Why a Pittsburgh City Councilor pushed for pregnancy non-discrimination protections | News | Pittsburgh | Pittsburgh City Paper

Why a Pittsburgh City Councilor pushed for pregnancy non-discrimination protections

Pregnancy discrimination in the workplace and beyond is not just a remnant of the past.

Recent stories circulating about presidential candidate U.S. Sen. Elizabeth Warren (D-Mass.) have brought the issue back into America’s consciousness. Some of those articles are questioning a story Warren uses on the campaign trail about her own pregnancy discrimination she says happened in the 1970s. Warren tweeted this week, defending her claim that she was fired when she was visibly pregnant.
According to CNN, about 31,000 pregnancy discrimination cases were filed with the federal Equal Employment Opportunity Commission from 2010 to 2015. And according to the EEOC, Pennsylvania is ranked one of the 10 worst states for pregnancy discrimination.

This is why Pittsburgh City Councilor Erika Strassburger (D-Shadyside) advocated for, and helped successfully pass, a non-discrimination bill in Pittsburgh for pregnant people and their partners. The bill was passed in March and has been part of Pittsburgh city law for the last several months.


“I have a six-month old, and as I was pregnant and working, [I was] learning more about the vulnerability of people who are pregnant and their partners,” says Strassburger. “Balancing the needs of starting their family and their workplace.”

The U.S. has a Pregnancy Discrimination Act (PDA) which was created in 1978, and the Pennsylvania Human Relations Act (PHRA) prohibits employers from discriminating against workers on the basis of pregnancy, childbirth, or a related medical condition, but both laws are limited in scope.

According to the Women’s Law Project, “Under both laws, women have to provide a specific type of evidence of discrimination — that is, a similarly situated, non-pregnant employee with virtually the same job and limitations who received better treatment from the employer — that is very difficult to find.”

Pittsburgh’s legislation goes farther than federal and state laws. For example, employees have to be at jobs 12 months to qualify for maternity law under the PDA. Pittsburgh’s law requires that businesses with at least five employees avoid discriminating against all workers taking leave after their child is born.


Strassburger says Pittsburgh law also provides guidance for employers that don’t qualify on how to avoid pregnancy discrimination complaints.

“Every woman I know and many others, they have many stories that point to possible discrimination,” says Strassburger. “Unfortunately, discrimination is often pernicious and is not explicit, that is the challenge of discrimination.”

Some local legal scholars and business-coalition representatives believe the law could face legal challenges and be struck down, but no challenges have yet emerged.

Megan Stanley, of Pittsburgh’s Human Relations Commission that enforces the non-discrimination ordinance, says there appears to be a fairly strong demand for these pregnancy-related protections.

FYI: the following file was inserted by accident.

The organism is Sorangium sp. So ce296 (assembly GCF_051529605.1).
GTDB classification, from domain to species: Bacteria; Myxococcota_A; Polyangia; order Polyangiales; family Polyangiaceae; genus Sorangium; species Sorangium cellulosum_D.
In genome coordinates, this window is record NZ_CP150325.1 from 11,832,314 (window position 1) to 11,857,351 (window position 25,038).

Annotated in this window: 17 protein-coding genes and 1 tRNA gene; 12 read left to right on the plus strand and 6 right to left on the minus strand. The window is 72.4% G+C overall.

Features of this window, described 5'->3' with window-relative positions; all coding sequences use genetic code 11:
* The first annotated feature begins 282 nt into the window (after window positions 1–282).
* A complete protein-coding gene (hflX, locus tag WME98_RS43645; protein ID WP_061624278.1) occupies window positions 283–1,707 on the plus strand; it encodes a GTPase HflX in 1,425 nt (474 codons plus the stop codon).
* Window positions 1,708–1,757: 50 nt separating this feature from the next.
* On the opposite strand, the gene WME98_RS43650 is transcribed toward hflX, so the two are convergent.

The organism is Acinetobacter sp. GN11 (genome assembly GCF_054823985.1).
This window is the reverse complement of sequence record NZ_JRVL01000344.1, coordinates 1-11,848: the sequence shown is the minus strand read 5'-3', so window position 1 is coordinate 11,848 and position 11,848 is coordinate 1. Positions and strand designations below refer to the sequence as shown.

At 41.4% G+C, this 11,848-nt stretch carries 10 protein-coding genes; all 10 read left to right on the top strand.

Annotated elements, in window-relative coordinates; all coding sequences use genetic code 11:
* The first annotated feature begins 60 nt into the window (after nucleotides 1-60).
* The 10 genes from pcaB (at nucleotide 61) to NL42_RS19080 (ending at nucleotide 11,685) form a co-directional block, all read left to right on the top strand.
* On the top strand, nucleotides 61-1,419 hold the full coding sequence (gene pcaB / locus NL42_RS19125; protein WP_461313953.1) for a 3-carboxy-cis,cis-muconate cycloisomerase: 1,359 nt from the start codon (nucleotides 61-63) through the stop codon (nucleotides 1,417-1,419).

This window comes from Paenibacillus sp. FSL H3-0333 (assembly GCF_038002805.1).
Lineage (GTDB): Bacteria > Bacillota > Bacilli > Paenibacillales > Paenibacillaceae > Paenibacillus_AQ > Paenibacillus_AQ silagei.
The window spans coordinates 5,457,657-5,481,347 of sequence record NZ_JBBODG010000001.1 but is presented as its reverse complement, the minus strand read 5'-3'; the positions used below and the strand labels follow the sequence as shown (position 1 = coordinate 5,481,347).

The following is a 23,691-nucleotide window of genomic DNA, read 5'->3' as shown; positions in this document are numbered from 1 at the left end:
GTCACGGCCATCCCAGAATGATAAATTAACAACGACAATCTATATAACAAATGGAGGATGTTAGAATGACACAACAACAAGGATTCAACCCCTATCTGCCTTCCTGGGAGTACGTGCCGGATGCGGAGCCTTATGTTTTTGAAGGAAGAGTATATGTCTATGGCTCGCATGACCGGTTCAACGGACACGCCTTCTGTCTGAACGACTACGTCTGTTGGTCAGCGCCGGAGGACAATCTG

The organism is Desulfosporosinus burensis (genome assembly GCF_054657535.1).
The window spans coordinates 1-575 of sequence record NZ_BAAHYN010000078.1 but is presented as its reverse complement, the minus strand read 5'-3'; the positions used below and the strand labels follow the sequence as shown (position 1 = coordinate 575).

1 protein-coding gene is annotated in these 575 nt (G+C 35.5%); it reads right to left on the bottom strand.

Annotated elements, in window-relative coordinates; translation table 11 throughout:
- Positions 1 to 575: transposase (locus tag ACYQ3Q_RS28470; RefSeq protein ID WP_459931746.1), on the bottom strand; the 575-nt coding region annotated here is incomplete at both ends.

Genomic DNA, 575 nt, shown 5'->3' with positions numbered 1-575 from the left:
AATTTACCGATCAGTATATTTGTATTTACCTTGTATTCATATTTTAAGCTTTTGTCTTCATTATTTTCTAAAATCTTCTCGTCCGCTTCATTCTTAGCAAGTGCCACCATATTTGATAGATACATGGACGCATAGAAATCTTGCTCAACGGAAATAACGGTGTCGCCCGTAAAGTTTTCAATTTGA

Since the legislation was announced, there have been four pregnancy-discrimination complaints filed to the HRC. In that time span, there were a total of 36 discrimination complaints filed. That’s 11 percent of the complaints over that time.


“This does not capture the outlying communities or counties, just the city,” says Stanley. “I think this shows this is a problem.”

Strassburger says that pregnancy discrimination doesn’t just impact one kind of worker, just about anyone can face it. She says it can be people that are passed over for promotions because they are pregnant, or even when pregnant people are made to lift heavy objects as part of their package delivery jobs, since those actions can have adverse effects on the baby.

She adds that pregnancy discrimination in Pittsburgh and around the country is as much a racial justice issue as a social justice issue.

“Look at the demographics in Allegheny County. Pregnancy discrimination is higher among minorities. This is a racial justice issue,” says Strassburger.

According to the National Partnership for Women and Families, about 28 percent of pregnancy discrimination charges were filed by Black women from 2011-2015 in the U.S. But Black women only comprise of about 14 percent of women ages 16 to 54 in the workforce.

Strassburger hopes this new attention to the issue will raise the profile of the problems of pregnancy discrimination. She also hopes more people will understand they are protected in Pittsburgh, and they can report to the city’s HRC.

“I am glad that Elizabeth Warren is bringing this to light again,” says Strassburger. “It is a gender equity, social justice, racial justice, economic justice issue. It’s so much more than just a women's issue. And even if the federal law that was passed in 1978 wasn’t as strong as it is supposed to be, I am glad the city of Pittsburgh can protect workers as much as we can.”

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